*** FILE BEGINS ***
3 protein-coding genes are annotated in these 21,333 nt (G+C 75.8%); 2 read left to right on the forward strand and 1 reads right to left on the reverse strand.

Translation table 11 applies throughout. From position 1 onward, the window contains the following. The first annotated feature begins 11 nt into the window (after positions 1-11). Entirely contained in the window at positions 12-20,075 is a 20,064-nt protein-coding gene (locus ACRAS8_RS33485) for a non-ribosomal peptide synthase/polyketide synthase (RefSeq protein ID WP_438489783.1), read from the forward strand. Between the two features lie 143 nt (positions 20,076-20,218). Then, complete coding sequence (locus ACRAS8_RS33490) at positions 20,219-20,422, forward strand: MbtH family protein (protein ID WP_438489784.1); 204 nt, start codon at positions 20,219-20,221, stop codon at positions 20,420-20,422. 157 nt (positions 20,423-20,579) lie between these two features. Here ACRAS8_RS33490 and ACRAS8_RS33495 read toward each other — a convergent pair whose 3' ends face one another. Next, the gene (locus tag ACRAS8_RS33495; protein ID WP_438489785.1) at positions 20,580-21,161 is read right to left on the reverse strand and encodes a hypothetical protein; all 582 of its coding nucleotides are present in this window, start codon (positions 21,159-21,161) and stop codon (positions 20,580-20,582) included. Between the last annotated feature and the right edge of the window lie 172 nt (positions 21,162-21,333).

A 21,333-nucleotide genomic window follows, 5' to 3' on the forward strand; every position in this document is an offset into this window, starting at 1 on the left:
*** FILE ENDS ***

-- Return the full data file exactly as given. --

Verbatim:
3 protein-coding genes are annotated in these 21,333 nt (G+C 75.8%); 2 read left to right on the forward strand and 1 reads right to left on the reverse strand.

Translation table 11 applies throughout. From position 1 onward, the window contains the following. The first annotated feature begins 11 nt into the window (after positions 1-11). Entirely contained in the window at positions 12-20,075 is a 20,064-nt protein-coding gene (locus ACRAS8_RS33485) for a non-ribosomal peptide synthase/polyketide synthase (RefSeq protein ID WP_438489783.1), read from the forward strand. Between the two features lie 143 nt (positions 20,076-20,218). Then, complete coding sequence (locus ACRAS8_RS33490) at positions 20,219-20,422, forward strand: MbtH family protein (protein ID WP_438489784.1); 204 nt, start codon at positions 20,219-20,221, stop codon at positions 20,420-20,422. 157 nt (positions 20,423-20,579) lie between these two features. Here ACRAS8_RS33490 and ACRAS8_RS33495 read toward each other — a convergent pair whose 3' ends face one another. Next, the gene (locus tag ACRAS8_RS33495; protein ID WP_438489785.1) at positions 20,580-21,161 is read right to left on the reverse strand and encodes a hypothetical protein; all 582 of its coding nucleotides are present in this window, start codon (positions 21,159-21,161) and stop codon (positions 20,580-20,582) included. Between the last annotated feature and the right edge of the window lie 172 nt (positions 21,162-21,333).

A 21,333-nucleotide genomic window follows, 5' to 3' on the forward strand; every position in this document is an offset into this window, starting at 1 on the left: